Mr. Southey alludes, in the following stanzas, to the obloquy which has been cast upon him, on account of his acceptance of the Laureateship.
'Yea in this now, while Malice frets her hour,
Is foretaste given me of that meed divine;
Here undisturbed in this sequestered bower,
The friendship of the good and wise is mine;
And that green wreath which decks the Bard when dead,
That wreath which in Eliza's golden days
That which rewarded Drayton's learned lays,
Which thoughtful Ben and gentle Daniel bore, . .
Grin Envy through thy ragged mask of scorn!
In honour it was given, in honour it is worn!" pp. 7, 8.
In the subsequent stanzas, the Poet urges the difficulty which the occasion presented to one so unaccustomed to touch
the sweet dulcimer and courtly lute.'
But the example of his master' Spenser, emboldens him to choose for the joyous occasion, a theme partaking of solemnity. He adopts for this purpose the form of an allegory.
The Author imagines that he is present, in a dream, at some great public festival, which is attended with general rejoicing. Such crowds I saw, and in such glad array,
It seemed some general joy had filled the land;
And children, tottering by the mother's hand,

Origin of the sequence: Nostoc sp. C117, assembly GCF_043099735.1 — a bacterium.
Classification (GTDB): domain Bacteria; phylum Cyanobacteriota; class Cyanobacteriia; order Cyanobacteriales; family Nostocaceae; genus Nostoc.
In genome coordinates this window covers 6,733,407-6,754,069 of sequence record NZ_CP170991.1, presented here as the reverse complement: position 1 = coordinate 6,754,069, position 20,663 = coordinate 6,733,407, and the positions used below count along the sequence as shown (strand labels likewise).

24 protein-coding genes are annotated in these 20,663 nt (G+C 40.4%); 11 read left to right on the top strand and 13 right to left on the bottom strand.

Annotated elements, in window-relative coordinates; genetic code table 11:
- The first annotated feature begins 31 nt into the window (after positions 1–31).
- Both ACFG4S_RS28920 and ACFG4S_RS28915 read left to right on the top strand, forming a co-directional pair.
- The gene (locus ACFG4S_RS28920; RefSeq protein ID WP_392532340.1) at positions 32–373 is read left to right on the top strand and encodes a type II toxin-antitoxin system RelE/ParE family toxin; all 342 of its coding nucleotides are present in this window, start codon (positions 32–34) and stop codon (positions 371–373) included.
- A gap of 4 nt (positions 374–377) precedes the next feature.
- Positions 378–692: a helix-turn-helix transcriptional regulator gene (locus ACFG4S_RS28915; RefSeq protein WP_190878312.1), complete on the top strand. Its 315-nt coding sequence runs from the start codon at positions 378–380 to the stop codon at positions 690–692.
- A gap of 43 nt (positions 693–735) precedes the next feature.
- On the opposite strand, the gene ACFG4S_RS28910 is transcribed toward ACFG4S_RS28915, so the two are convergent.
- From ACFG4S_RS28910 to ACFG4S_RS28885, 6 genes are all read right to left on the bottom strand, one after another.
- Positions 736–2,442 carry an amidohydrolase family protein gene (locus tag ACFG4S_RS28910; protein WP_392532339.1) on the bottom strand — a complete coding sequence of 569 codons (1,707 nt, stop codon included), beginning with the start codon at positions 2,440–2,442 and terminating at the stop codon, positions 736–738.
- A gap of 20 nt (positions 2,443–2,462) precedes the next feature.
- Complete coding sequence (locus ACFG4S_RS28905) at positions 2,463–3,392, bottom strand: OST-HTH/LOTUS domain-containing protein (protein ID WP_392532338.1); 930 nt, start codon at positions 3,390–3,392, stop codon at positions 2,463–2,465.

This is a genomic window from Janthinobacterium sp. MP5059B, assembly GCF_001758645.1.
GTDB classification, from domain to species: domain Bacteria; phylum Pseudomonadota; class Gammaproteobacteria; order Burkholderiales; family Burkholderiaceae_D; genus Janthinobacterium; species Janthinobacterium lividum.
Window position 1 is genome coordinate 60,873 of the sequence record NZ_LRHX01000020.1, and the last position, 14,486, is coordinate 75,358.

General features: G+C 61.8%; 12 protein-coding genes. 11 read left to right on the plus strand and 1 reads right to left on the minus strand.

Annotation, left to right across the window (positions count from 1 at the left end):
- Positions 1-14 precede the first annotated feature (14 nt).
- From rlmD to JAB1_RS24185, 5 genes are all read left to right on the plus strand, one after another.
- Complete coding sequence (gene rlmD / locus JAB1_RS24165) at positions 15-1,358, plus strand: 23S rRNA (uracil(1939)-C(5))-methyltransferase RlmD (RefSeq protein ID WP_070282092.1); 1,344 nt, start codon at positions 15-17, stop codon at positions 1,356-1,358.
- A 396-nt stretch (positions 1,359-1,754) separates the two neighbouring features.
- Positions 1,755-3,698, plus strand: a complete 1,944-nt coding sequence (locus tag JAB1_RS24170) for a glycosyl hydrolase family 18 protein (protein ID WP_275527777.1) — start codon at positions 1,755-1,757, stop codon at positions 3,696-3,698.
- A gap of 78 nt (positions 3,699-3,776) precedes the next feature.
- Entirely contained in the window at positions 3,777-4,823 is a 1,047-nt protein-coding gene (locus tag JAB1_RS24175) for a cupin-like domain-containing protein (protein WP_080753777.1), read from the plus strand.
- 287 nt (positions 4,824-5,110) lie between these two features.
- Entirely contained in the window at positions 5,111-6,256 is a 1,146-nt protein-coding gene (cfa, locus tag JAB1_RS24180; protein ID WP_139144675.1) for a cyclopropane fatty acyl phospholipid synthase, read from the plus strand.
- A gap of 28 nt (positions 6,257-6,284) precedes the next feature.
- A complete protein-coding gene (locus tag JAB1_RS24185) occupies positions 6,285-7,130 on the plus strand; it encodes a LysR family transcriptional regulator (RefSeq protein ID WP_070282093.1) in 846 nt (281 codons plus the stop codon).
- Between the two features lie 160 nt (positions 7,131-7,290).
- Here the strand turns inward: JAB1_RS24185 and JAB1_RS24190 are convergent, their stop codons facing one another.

And every one of all that numerous throng
Those joyous colours in his forelock wore,
The hurrying music came on every side;
Westward it came, the East returned the sound;
Eftsoon, methought, I reached a festal hall,
Where guards in order ranged repelled the throng,
But I had entrance through that guarded door,
In honour to the laureate crown I wore.' pp. 19, 20.
The spacious hall, hung round with trophies, and representations, in the painter's universal art,' of the most celebrated victories, is filled with the opulence of Britain's court,'
Her Statesmen, and her Warriors, and her Fair.
There sat a royal Bridegroom and his Bride;
The marks of Brunswick's Royal Line were seen,
Of princely lineage and of princely heart,
The Bridegroom seemed,. . a man approved in fight,
Who in the great deliverance bore his part,
The Saxon Lion, terrible of yore,
The marks of long and cruel bondage bore,
That noble Beast had never felt the chain;
And o'er his shoulders broad the affluent mane
Yet were they of one brood; and side by side
They many a time had met, and quelled his pride,